There will be billions stolen and thousands of vendors which can no longer accept the few remaining Bitcoin or (insert crypto currency name here) and public trust will be gone.
Yes, I’ve heard the argument that Equifax is still in business after its data breach. The difference is that few consumers directly do business with Equifax. That whole credit reporting thing is a B2B service. There will also be a large “Merchants of Doubt” response to individual identity theft reports.
To understand the level of what is coming you really have to have watched “The West Wing” Season 3 “The Women of Qumar” episode and paid attention to the debate over announcing the first case of Mad Cow Disease in America. Tobey had some great lines.
We’re not talking about sushi, it’s hamburgers, and I’m not kidding around.
These things, the everyday American things, the 99-cent things that when you suddenly have to be afraid of them, strike at our equilibrium.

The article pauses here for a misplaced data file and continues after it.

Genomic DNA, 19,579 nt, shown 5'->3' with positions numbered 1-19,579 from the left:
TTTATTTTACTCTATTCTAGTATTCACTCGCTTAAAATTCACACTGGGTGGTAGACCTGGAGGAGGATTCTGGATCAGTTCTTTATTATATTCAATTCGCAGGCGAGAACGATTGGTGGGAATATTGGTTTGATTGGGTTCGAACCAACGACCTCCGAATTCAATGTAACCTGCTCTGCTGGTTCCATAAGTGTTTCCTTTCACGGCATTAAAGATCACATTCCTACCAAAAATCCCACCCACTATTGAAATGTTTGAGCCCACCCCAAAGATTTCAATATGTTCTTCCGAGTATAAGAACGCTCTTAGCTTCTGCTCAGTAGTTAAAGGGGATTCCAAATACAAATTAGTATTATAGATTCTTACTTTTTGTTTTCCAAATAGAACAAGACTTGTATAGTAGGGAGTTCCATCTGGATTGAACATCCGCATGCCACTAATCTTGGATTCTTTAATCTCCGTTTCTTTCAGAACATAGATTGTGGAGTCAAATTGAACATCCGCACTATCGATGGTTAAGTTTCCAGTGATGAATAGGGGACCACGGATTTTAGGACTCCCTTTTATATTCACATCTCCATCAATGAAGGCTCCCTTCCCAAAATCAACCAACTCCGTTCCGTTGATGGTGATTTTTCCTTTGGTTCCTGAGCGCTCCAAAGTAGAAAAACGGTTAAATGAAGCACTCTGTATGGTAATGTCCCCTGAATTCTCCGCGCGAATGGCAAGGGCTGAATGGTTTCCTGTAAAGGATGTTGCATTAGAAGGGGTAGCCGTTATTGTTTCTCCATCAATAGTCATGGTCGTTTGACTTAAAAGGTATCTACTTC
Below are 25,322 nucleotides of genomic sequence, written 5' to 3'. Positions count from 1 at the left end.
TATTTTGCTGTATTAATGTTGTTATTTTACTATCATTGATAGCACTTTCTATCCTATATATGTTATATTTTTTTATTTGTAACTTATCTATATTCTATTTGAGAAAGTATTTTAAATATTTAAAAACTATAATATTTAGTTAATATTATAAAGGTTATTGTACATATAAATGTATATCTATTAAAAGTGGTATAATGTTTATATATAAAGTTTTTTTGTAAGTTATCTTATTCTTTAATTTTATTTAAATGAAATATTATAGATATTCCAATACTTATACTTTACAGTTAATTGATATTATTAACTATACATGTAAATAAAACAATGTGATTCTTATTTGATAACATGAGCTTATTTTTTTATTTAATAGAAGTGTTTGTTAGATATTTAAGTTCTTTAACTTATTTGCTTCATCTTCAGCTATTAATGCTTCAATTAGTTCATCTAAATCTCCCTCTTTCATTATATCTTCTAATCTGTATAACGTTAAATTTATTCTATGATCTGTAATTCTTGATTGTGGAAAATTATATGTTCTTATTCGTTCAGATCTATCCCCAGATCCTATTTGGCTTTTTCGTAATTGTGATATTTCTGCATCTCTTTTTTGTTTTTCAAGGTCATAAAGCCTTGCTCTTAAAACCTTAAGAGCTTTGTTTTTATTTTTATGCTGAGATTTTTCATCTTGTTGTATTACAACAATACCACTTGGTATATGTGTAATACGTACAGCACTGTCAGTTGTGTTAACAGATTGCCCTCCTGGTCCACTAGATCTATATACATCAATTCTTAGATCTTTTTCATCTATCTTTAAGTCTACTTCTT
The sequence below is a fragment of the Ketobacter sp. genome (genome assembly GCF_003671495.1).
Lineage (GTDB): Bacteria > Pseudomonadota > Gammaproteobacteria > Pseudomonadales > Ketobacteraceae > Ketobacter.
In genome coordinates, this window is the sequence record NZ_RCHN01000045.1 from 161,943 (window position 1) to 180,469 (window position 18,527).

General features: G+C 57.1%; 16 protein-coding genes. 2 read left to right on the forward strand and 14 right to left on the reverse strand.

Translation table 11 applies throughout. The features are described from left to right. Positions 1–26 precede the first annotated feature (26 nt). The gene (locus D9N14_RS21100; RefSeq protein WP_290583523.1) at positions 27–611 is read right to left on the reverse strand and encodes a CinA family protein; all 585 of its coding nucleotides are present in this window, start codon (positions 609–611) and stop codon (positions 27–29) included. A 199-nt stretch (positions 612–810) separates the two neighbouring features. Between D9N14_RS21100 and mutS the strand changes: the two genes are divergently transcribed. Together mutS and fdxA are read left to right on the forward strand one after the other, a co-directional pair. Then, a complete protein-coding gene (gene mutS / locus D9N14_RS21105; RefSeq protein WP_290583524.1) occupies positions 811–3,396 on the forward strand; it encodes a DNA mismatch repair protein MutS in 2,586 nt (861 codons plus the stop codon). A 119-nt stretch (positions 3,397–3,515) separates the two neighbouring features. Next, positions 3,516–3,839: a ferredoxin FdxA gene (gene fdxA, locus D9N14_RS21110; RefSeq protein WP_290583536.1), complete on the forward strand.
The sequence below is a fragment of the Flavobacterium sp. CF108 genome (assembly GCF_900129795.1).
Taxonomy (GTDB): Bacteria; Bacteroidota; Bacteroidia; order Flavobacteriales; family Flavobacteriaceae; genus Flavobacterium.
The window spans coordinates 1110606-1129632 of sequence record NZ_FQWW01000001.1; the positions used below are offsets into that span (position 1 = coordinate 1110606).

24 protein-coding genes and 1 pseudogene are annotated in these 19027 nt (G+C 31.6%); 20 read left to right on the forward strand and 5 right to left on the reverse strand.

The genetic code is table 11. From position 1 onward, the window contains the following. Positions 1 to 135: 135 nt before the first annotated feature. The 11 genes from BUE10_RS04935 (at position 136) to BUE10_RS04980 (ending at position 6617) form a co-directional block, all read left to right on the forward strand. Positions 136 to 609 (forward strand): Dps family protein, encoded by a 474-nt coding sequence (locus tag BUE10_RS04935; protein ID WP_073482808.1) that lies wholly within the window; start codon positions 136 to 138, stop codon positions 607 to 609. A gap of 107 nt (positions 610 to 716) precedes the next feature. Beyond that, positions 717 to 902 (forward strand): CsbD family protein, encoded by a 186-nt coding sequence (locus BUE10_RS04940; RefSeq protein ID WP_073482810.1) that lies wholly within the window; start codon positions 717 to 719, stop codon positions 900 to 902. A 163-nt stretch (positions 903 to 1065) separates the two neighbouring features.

You see, the first domino to fall will be the people trying to buy their morning coffee, enough gas to get to work or any of the other ordinary purchases made at some point during an ordinary day. Their coins will be gone or the vendor has been locked out because their machine is now untrusted. Social media will light up and the supposed news media will fan the flames. Eventually Wall Street will hear about it and everything even thought to be associated with a crypto currency will go into free fall. The SEC will be forced to trigger “circuit breakers” and news of that will create an even bigger sell-off when the halted issues re-open for trading. While many investors try to play a dead cat bounce, no investor wants to be left holding the dead cat.
Here is the dirty little secret about commodity platforms. Yes, there are a dedicated group of individuals looking for flaws so they can be fixed, but, that group is exponentially smaller than the group looking to exploit those vulnerabilities.
Perhaps you don’t remember when the CIA exploits got published? Do you really think they are the only group not reporting vulnerabilities to the manufacturers?
This is why I, as an IT professional and author will have nothing to do with crypto currencies. Even that “paper wallet” thing won’t be immune from such an attack because the “trust” required to utilize the coins you printed out will be broken. Whether INTEL’s chip bug exists on all CPUs made within the past decade or just the past few years doesn’t matter. That will be only one of oh-so-many exploits the dark world has at their disposal.